What is Professional Perfectionism?
Professional perfectionism is still perfectionism in the same sense. But I want to address it specifically in the professional sector of life. Professional perfectionism may hold you back from going forward with your ideas and goals because everything is not quite in place. This can be exceptionally true for new entrepreneurs, in my experience.
Professional Perfectionism Obstacles
When experiencing this in relation to your job or venture, it may be hard to actually start a project. The majority of your time may be spent planning and brainstorming instead of executing. Execution is the action needed so all things can come to existence. Not to say planning isn’t important. But when you’re spending months planning with little actually coming from it, there might be an issue there.
Perfectionism in general isn’t a particularly easy aspect to completely forgo. This biggest fallout is unfinished projects or projects that are never started at all. Hours may be spend sketching out steps from beginning to end but the steps are never taken.
My Professional Perfectionism Experience
I deal with perfectionism in general. Perfectionism spans my academic and professional life. Specifically in my professional life it has hindered my ventures and my personal development as a developer. I’ve had grand plans that ultimately amounted to nothing for a long time until I was able to find a way to execute. At other times the odds were in my favor and I was pushed to start.
My web development freelance was a push project. I had thought about it. A domain was purchased and a basic resume site was built. But I did not seek out any work. I did not feel ready, I didn’t have enough projects in my portfolio, I worried if I had enough time in general. This went on for about a year. In January of 2017 I had a nerve wracking push.
A previous roommate had contacted me about doing some web design work for her boss and instructed me to send a resume if I was interested. The project was to use a site builder so I wasn’t as intimidated as I could of been. I scrambled to refine and update my resume site that had sat there for months, untouched and sent off my newly created resume.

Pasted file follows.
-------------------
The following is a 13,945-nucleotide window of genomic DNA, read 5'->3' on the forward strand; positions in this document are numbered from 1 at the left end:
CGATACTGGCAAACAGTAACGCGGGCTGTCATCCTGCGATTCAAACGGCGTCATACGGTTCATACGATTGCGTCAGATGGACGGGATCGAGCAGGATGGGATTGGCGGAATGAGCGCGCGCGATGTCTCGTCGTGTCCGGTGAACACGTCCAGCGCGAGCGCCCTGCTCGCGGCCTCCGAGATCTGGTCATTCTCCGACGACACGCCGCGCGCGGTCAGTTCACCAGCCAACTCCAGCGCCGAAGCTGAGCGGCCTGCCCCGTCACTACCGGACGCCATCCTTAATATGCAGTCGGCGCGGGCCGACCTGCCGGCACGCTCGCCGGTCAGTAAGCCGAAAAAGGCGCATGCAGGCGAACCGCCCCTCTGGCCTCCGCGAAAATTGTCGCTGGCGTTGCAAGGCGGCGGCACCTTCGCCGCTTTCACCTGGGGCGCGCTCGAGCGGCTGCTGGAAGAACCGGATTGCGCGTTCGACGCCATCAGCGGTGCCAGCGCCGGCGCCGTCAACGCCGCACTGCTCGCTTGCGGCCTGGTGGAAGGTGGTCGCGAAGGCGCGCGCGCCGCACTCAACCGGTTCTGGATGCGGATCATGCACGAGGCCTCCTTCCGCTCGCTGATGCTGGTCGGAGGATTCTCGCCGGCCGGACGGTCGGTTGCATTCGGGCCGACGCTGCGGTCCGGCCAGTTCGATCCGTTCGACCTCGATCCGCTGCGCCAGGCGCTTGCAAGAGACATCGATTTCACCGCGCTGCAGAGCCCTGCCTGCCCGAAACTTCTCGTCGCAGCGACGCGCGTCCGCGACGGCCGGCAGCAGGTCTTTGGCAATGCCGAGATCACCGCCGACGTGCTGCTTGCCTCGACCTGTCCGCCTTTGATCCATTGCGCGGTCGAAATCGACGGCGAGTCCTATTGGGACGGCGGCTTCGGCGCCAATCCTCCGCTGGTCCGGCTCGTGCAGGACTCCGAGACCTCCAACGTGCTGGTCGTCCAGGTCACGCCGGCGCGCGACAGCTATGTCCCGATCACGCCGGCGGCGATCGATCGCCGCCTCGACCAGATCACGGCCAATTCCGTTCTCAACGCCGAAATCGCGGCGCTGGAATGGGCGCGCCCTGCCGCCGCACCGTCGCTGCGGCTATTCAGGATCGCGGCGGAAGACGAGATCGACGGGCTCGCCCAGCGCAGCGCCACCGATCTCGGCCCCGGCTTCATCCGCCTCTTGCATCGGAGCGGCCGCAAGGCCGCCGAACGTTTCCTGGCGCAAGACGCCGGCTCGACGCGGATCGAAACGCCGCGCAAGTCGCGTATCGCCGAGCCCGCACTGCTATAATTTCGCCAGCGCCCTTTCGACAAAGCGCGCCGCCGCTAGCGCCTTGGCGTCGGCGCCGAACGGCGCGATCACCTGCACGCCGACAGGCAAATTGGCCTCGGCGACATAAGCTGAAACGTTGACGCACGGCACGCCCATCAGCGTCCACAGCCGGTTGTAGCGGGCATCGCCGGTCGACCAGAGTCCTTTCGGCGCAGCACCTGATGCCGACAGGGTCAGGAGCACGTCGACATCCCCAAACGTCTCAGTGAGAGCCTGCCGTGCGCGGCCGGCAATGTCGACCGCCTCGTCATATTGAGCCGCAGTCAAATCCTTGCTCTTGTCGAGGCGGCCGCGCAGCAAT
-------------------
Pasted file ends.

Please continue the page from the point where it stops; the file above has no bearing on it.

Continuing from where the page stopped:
Almost simultaneously my sister had recommended me to her boss to redesign their company website. This one would be WordPress. I figured if I didn’t get the first offer, I’d probably get this one. They were looking for an updated feel with the same basic content structure.
In the end I got both and that really kick started me in developing my personal brand through social media, my blog, and my website.
This venture is a classic example of too much planning not enough doing. It started with origami stars that hold affirmations. I sat around created the blog and affirmation after affirmation. But still the store was not open. I bought different paper and jars to hold them in. I setup all the social media and email. But still the store was not open. I gave testers to friends and family. I tested shipping practices. I created more sayings. I bought patterned paper. But still the store was not open. I made stars ahead of time in preparation for orders. But still, the store was not open.
When the store did open, the origami stars were not even the main product because things change. It ended up being pinback buttons. I hemmed and hawed about what designs to make. But I recognized myself about to be in the same exact path. I didn’t want to waste another 7 months with no results. So I put up 6 different individual buttons. The pictures were not perfect. The prices weren’t perfect. But it was done. And some sold! And through execution I was able to refine my process and my products.
Execution Makes Perfection, Not Planning
Here is what I can offer from observing other and through experiences of my own. Planning is good. Do not forgo solid useful planning. I find I often have feelings of grandeur. If I launch and get 5 clients right away what will I do? Am I ready? If I stock 5 products and someone wants more options or a custom order, what will I do? Am I ready?
But the truth is, handle those on a case by case basis. Do not make an exception a rule. Start small and handle what comes along. You may need to reject a client or prolong a custom order. But at lease you’re executing. And when you’re executing you’re learning and improving. You tend to learn very little strictly with planning (and no research).
Being able to practice your methods and processes will allow you to improve them over time.
Throughout the year that I’ve had my freelance and Etsy store I’ve been able to refine the following items through practice. As I operate currently I make note of what is not efficient or what could be improved and do so for the next client / product.
- Scope Documents
- Additional Information Documents
- Social Media
- Ticketing System
- Product Photography
- Photoshop templates and patterns
- Product Packaging
- Sales / Coupons
- Social Media
- Product Creation
And there’s still more I know needs to be accomplished!
If nothing else, I encourage you to put what you do out there. Learning by trial can be one of the best ways to obtain and refine processes within your company or your life. That’s not to say your perfectionist nature won’t rear it’s head. But once you’re over that initial hump and you start to improve upon yourself, it will become much easier to deal with.
If you have any questions or comments, don’t be afraid to reach out! Post your comment below or contact me!